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Winslow Homer
Birth Date: 
Birth Place: 
Boston, Mass.
Death Date: 
Death Place: 
Prout's Neck, Maine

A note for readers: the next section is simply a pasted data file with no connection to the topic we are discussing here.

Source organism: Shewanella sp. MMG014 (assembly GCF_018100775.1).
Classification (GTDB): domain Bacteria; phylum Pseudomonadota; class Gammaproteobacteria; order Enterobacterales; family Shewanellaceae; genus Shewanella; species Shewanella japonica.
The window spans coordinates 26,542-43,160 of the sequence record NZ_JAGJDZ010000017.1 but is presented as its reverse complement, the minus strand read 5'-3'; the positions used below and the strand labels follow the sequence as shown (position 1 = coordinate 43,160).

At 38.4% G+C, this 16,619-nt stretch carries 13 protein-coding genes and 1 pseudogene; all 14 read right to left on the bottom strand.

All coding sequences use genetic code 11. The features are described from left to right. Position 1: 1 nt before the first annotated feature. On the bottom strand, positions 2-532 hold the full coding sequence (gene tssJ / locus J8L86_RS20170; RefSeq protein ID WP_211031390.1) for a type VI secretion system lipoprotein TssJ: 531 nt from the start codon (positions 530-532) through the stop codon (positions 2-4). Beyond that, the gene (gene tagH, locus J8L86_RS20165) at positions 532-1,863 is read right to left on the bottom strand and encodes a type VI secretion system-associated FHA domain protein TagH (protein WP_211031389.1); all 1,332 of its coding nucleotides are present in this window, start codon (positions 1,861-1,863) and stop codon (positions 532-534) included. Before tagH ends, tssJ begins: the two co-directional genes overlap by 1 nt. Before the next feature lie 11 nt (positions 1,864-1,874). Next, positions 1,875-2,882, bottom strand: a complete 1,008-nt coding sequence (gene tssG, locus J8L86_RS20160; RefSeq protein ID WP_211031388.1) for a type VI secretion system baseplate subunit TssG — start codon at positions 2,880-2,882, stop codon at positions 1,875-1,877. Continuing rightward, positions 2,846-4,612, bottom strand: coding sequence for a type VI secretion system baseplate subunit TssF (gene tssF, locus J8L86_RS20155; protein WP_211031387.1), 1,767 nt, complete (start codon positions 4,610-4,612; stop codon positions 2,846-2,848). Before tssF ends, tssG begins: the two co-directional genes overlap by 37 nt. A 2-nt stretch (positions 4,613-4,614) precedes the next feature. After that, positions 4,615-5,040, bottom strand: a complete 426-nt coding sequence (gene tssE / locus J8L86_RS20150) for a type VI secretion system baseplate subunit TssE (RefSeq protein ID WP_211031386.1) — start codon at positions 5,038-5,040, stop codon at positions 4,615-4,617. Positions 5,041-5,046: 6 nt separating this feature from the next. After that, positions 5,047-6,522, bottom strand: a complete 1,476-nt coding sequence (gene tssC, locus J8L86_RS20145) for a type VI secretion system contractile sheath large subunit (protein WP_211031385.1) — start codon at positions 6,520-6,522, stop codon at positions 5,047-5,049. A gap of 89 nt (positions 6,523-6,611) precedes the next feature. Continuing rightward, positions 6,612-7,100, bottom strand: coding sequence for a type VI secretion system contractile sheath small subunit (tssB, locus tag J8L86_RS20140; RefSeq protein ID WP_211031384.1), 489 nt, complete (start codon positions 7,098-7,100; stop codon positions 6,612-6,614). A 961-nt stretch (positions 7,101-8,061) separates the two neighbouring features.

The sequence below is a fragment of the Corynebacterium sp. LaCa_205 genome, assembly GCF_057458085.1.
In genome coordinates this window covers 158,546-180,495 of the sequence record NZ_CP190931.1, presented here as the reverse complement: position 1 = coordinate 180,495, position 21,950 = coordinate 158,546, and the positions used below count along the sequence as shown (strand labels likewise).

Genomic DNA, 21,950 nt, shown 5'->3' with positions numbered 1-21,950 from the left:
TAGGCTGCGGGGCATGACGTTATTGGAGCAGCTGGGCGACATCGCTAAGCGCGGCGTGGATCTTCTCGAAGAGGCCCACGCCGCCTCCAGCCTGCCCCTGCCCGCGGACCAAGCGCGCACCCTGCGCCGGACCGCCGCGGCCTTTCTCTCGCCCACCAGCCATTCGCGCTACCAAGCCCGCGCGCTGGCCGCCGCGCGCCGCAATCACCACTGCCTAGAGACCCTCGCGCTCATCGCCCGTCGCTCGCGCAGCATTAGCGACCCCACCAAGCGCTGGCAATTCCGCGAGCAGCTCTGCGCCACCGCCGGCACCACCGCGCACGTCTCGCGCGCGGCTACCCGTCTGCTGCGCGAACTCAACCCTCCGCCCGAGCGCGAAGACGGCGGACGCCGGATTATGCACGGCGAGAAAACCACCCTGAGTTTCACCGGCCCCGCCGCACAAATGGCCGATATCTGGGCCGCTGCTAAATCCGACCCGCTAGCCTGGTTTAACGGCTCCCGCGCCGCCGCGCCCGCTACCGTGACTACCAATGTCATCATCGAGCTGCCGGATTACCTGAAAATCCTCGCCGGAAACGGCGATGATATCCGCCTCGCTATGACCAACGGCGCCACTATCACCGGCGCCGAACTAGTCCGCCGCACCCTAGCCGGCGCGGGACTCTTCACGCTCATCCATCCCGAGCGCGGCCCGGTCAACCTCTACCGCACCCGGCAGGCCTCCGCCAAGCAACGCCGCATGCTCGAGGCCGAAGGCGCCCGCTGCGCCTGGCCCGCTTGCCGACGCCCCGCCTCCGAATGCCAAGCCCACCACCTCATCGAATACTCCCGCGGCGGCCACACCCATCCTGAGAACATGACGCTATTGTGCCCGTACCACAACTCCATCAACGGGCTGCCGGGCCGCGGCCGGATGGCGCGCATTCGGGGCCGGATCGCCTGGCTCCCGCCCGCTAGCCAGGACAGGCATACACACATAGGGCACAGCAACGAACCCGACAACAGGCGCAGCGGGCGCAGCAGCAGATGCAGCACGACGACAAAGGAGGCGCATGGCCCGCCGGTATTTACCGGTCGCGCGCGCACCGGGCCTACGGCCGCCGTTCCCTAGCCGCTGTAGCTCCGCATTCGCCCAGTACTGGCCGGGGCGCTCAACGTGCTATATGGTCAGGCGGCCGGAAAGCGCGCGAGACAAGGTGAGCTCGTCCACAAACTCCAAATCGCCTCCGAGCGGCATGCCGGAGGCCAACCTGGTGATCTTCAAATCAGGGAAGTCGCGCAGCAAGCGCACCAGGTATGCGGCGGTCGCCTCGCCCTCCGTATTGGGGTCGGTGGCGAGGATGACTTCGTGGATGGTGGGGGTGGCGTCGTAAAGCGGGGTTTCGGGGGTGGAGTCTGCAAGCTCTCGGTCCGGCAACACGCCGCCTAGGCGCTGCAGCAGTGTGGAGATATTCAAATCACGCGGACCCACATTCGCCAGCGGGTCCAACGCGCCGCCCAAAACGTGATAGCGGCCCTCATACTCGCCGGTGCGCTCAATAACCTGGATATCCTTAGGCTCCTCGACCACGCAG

A painter, etcher and illustrator, Winslow Homer created works considered by some to be the most powerful and expressive in late 19th-century American art. He was probably this country’s greatest watercolor artist. His oil and watercolor paintings are brought alive by the invigorating spontaneity of direct observation from nature. Born in Boston in 1836, Homer attended local schools in Cambridge, Mass. after his family moved there in 1842. His mother was a gifted amateur watercolor artist, and probably introduced him to that medium. He was apprenticed to a Boston lithography shop at age 19, and after two years set out on a career as a free-lance illustrator. His first illustrations appeared in the Boston weekly, Ballou's Pictorial Drawing-Room Companion. He also sold drawings to Harper’s Weekly. Over the next thirty years Homer would create some 160 drawings illustrating texts in magazines and books. In 1859 he moved from Boston to New York City, where he worked as an illustrator for Harper's Weekly and other journals, attended classes at the National Academy of Design and took lessons in oil painting from Frédéric Rondel (1826-1892). The next year he exhibited his first paintings at the National Academy of Design. From 1861 to 1863 he made trips to Virginia to record Civil War campaigns for Harper's. Unlike most artist-correspondents he dealt most often with views of everyday camp life. Homer exhibited regularly at the National Academy of Design from 1863 and was elected an associate member of the Academy in 1864 and a full member in 1865. As the war continued, he concentrated more and more on painting. His Prisoners from the Front (1866, New York: Metropolitan Museum of Art) won great praise when exhibited at the National Academy. In 1866 Homer travelled to France for ten months, where he was influenced by French naturalism, Japanese prints, and contemporary fashion illustration. Upon his return to America he employed a somewhat brighter palette. Although Homer spent winters in New York City, the city was rarely figures in his work. Instead his subject matter was outdoor life, reflecting his summer travels to Pennsylvania, the Hudson River valley, and New England, where he camped, hunted, fished, and sketched. By the early 1870s Homer still relied on illustration work, as few of his oils sold. Inspired by the British watercolors displayed in a large exhibition of drawings and watercolors in 1873, Homer focused on watercolors, which allowed him to make quick, fresh observations of nature. From the late 1870s Homer devoted his summers exclusively to direct painting from nature in watercolor. Greater concern for atmospheric effects and reflected light added complexity to the images and at the same time enabled him to achieve greater pictorial unity. In 1881 Homer went to England and spent a year and a half in Cullercoats, a remote fishing village on the North Sea near Tynemouth, where he focused on watercolor painting. After his return to America in 1882, the sea became his most dominant theme. He moved the next year to Prouts Neck, a fishing village on the coast of Maine. Homer traveled extensively, taking fishing trips most years to the Adirondacks, Quebec, the Bahamas and Florida, but always returning to his Prouts Neck studio to convert his sketches into major oil paintings and watercolors. He turned his mind and his art to subjects dealing with man's struggle against the elemental forces of nature. While solitude became a necessity for him, he received international recognition during the last years of his life, including gold medals awarded at international expositions in Chicago (1893), Paris (1900), Buffalo (1901), Charleston (1902) and St. Louis (1904). He died at Prouts Neck in 1910. In 1915 San Francisco’s Panama-Pacific International Exposition displayed thirteen of Homer’s paintings. (Rev. TNB 2/2015)